Wins for Sharks and ‘Mini Mantas’ at CITES

Words by Sarah Fowler
Daniel Fernando, adviser on the Sri Lankan delegation to CoP17
The commitment shown by CITES Parties across the world to list thresher sharks, silky sharks and mobula rays on Appendix II is highly encouraging. These actions will help ensure the sustainability of shark fisheries, which are vital for the livelihoods and food security of coastal communities around the world. Sri Lanka looks forward to working with neighbouring countries and the Indian Ocean Tuna Commission to develop regional NDFs for these species to continue sustainable trade from the Indian Ocean.
John E. Scanlon, Secretary-General of CITES
The most critical meeting in the 43-year history of CITES has delivered for the world’s wildlife. #CoP17 is a game changer for the planet’s most vulnerable wild animals and plants.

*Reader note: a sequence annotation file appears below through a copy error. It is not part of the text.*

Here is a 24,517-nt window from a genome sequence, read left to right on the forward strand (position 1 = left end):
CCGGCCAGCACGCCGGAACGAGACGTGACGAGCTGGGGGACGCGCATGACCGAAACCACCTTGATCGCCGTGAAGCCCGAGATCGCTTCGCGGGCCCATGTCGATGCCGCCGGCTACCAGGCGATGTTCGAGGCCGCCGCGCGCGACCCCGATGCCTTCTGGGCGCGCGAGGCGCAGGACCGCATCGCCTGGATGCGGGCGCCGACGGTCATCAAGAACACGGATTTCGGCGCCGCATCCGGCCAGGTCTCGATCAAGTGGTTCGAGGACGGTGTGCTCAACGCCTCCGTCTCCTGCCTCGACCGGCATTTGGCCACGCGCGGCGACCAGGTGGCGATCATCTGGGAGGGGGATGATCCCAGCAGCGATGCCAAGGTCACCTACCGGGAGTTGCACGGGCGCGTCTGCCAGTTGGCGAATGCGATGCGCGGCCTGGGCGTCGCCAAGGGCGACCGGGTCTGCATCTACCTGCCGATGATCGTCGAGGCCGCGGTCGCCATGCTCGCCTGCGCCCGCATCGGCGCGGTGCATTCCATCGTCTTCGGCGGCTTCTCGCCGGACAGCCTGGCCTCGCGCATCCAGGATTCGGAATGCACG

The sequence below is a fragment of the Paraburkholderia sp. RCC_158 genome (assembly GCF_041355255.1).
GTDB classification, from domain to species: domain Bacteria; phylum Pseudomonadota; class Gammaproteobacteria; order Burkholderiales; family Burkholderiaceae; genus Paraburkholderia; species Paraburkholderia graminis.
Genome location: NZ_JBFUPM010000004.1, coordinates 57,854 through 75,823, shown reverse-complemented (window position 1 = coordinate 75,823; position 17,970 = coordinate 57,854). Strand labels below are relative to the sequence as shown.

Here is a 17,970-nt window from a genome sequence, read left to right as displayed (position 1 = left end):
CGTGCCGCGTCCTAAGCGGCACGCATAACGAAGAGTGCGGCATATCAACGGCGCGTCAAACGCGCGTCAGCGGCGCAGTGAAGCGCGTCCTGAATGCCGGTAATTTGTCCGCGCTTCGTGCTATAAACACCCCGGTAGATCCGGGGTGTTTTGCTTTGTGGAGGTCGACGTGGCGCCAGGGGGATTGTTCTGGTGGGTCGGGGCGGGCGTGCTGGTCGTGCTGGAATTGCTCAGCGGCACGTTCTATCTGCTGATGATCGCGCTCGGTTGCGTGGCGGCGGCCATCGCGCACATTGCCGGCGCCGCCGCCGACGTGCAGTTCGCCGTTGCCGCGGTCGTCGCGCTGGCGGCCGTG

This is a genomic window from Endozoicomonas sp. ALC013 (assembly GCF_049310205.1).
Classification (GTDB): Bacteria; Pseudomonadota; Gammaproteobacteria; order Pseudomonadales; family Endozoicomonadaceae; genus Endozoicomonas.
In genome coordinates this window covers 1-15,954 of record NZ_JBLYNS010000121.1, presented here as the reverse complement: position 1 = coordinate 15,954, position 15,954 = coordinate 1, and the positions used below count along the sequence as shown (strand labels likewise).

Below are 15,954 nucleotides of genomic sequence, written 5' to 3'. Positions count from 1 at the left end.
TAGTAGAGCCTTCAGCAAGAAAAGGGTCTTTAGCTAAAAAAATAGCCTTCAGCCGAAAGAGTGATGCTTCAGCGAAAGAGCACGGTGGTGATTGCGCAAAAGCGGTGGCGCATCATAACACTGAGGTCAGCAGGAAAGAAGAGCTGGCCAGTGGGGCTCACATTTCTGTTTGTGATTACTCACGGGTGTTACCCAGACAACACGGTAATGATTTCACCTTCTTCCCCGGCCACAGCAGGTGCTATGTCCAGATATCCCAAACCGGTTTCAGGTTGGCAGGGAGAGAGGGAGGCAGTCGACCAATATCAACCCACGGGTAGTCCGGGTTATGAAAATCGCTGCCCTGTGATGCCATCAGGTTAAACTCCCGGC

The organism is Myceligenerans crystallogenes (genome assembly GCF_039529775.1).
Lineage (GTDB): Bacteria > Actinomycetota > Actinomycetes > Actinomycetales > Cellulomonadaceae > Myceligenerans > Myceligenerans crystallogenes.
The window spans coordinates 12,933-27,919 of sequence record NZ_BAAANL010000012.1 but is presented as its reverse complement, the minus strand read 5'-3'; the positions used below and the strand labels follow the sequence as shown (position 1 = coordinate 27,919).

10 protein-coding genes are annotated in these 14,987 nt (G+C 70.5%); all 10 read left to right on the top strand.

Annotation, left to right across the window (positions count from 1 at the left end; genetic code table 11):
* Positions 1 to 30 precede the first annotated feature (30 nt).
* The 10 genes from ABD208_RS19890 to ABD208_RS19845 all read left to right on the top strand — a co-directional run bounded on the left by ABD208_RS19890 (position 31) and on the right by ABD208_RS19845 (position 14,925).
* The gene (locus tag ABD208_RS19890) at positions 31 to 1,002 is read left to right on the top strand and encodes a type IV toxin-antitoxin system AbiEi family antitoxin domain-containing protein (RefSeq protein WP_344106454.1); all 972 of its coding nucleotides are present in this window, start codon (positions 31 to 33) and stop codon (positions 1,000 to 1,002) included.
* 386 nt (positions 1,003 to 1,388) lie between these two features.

Abdulla Mohamed Didi, Deputy Minister at the Ministry of Environment and Energy, Republic of Maldives
History was made at CITES CoP17 in Johannesburg when thresher sharks, silky shark and mobula rays were listed with an unprecedented majority. It is clear that there is global agreement to give these animals the protection they require. The listing of silky shark in Appendix II is a big success for our pole-and-line tuna fishermen, who believe that silky sharks play a major role in their fishery by keeping tuna schools together. These listings will promote sustainable fisheries and help shark stocks to recover across the whole Indian Ocean.
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